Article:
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How to Identify and Eliminate Biases in Your Workplace

To create an inclusive workplace culture, companies need to eliminate workplace biases, including those that exist in the hiring process and how current employees are treated. When bias exists, it can result in discrimination and inequality, and it can even negatively impact productivity and employee retention rates due to poor job satisfaction.

However, before you can eliminate biases, you must understand what bias is and how to identify it in the workplace.

What is Workplace Bias?

While a person can be biased intentionally, most biases happen unconsciously, especially in the workplace. An unconscious bias — also referred to as implicit bias — is an individual’s tendency to think about a person or treat a person a certain way based on stereotypes without fully realizing what they are doing.

Everyone has unconscious biases, whether they want to believe this or not because the human brain tends to categorize or organize people into groups to help them understand or make sense of the world. And people can develop their own individual biases, or they can develop shared biases based on how they were raised, cultural influences, the media, and other experiences.

The problem is that these unconscious biases can lead to unintentional judgments or discrimination. And in some cases, the unconscious bias can turn into a conscious bias and conscious judgments.

Unfortunately, completely eliminating unconscious bias is not really possible. However, if you are aware of it, you can better identify it when it does surface, which then allows you to make active, conscious decisions to keep it from impacting decision-making and behaviors in the workplace.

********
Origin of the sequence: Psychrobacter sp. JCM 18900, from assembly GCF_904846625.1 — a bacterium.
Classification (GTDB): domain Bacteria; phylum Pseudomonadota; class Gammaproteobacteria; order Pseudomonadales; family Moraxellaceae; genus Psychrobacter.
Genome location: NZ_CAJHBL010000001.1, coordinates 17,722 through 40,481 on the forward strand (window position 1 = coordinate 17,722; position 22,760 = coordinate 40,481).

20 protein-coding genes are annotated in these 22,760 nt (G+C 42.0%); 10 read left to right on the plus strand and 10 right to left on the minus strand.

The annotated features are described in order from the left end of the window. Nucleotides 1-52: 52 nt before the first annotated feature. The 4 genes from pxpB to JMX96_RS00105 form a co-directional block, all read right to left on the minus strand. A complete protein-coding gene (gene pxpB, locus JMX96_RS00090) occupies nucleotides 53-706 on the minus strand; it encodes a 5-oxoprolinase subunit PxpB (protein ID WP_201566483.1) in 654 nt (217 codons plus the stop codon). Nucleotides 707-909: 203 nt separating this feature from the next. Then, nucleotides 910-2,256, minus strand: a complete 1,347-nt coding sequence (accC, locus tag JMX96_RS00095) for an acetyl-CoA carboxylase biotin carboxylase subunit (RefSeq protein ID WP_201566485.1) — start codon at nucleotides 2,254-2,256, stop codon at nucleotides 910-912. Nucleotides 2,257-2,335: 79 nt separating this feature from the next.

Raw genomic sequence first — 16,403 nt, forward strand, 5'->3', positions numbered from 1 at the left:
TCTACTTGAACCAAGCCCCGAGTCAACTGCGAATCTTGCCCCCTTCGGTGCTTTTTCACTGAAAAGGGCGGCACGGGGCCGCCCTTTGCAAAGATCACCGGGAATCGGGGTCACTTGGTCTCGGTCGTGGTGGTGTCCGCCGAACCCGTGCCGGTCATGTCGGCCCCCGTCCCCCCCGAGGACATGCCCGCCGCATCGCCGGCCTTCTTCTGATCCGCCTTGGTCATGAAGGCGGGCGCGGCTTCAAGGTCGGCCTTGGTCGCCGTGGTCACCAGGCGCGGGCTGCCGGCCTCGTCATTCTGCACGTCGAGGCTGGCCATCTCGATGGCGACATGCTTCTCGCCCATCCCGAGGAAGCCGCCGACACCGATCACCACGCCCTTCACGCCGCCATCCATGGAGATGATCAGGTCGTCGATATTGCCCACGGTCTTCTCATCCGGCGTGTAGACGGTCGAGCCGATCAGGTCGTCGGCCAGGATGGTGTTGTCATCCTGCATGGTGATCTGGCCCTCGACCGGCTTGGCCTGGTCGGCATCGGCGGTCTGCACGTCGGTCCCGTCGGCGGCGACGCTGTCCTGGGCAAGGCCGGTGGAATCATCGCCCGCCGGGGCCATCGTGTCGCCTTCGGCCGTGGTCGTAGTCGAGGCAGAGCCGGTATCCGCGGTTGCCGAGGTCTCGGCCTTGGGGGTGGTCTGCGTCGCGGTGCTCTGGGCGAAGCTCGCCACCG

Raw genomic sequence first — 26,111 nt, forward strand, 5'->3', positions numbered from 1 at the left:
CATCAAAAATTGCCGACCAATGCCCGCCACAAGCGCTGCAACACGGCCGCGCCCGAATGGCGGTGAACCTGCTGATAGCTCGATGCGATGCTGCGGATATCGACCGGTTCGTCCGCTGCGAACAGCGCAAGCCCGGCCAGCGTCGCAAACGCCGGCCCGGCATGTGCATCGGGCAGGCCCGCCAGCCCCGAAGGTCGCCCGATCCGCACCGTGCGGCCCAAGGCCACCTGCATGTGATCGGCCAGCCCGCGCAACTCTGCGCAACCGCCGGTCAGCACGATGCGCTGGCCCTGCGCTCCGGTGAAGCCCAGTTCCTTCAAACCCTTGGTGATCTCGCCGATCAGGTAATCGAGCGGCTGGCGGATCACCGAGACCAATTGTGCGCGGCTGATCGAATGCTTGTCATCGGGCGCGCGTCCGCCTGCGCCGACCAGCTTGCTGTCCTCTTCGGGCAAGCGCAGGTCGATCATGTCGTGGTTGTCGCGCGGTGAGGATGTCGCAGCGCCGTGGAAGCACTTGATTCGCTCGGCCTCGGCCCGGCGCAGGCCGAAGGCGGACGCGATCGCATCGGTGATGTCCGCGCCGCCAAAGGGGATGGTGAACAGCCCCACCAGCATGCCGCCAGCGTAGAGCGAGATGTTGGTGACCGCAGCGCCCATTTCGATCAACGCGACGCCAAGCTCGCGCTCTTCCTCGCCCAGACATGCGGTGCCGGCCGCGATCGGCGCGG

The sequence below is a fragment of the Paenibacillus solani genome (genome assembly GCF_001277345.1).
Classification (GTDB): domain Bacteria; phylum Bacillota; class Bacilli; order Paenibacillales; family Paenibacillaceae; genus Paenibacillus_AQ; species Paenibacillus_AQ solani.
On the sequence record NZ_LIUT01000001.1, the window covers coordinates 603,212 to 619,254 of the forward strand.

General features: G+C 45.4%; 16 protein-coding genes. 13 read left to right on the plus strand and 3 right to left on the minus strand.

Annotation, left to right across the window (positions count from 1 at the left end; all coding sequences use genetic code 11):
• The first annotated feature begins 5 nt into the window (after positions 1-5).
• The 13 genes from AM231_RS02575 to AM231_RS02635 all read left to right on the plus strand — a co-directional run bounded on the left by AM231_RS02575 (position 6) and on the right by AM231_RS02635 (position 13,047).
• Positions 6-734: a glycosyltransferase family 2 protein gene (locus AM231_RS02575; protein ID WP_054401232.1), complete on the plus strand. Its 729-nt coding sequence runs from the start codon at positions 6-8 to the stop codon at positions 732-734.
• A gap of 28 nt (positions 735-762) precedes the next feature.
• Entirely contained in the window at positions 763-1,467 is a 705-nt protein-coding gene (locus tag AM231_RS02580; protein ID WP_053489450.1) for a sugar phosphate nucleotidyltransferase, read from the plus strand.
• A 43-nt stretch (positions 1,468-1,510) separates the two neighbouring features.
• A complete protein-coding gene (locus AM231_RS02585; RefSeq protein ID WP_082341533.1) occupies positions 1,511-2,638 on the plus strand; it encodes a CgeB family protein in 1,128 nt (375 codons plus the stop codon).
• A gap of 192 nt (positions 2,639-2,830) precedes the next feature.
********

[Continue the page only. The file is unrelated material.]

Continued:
Two of the most common biases that can affect the workplace include racial bias and gender bias. However, there is also conformity bias, which can cause people to behave like others in an effort to fit in, which can be detrimental to innovation.

For example, if a team is working on a project, conformity bias could lead to them all simply doing what everyone else is doing just to make things easy, but it’s important to encourage people to be open with their new and different ideas to promote innovation.

There can also be age bias, weight bias, and ableism. For instance, a health and wellness company might avoid hiring people who are fat because they have the biased belief that it means they are unhealthy, and they don’t want them representing their company. But fat isn’t a bad thing, and being fat doesn’t equate to being unhealthy.